A lecture with
Professor of English and Film and Media Studies
Chair of Film and Media Studies
Cinephilia and Everyday Life
Amherst College Campus
Pruyne Lecture Hall, Fayerweather Hall
This lecture is simultaneously being recorded and broadcasted live as part of the Virtual Lecture Series.
Professor Hastie's talk will combine the central themes of two classes she regularly teaches at Amherst, "Cinephilia" and "Cinema and Everyday Life," and draw on examples from contemporary global cinema. One of the biggest challenges in teaching film as a medium and as a discipline to be studied is the sense of familiarity students already have with the form. One central disciplinary thrust is to defamiliarize ourselves from film in order to introduce "critical thinking." For students new to film studies, this approach often means, as famous film theorist Christian Metz once put it, of "no longer loving the cinema."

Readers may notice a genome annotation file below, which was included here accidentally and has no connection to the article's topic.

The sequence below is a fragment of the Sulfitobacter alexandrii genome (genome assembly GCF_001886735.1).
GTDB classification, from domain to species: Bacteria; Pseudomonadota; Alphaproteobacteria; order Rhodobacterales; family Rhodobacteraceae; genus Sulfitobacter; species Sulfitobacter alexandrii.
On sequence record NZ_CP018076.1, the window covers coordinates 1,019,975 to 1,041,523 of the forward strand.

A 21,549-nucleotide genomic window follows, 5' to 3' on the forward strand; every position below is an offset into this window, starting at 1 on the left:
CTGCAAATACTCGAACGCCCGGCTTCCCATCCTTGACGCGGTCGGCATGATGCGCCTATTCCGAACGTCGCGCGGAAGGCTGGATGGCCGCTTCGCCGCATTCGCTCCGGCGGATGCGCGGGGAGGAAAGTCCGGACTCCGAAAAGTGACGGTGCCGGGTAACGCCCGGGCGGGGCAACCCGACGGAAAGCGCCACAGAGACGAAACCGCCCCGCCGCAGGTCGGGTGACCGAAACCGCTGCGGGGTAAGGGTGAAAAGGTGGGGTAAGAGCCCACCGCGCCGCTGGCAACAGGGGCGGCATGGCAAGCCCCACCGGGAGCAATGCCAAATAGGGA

Professor Hastie will invite the audience to think through their love of film as a method of creative critical and theoretical practice. Doing so still requires a kind of defamiliarization with film, or at least an agreement to enter into an experience that may, indeed, be "new." Our encounter with film - through love or hate, joy or terror, thrill or boredom - allows us to think with film, not merely through or against it. In the best of cases, our love for film can become a kind of love for the world; that love does not delimit critical practice but, in fact, enables it.
Questions? Please contact Carly Nartowicz at firstname.lastname@example.org
or (413) 542-5366.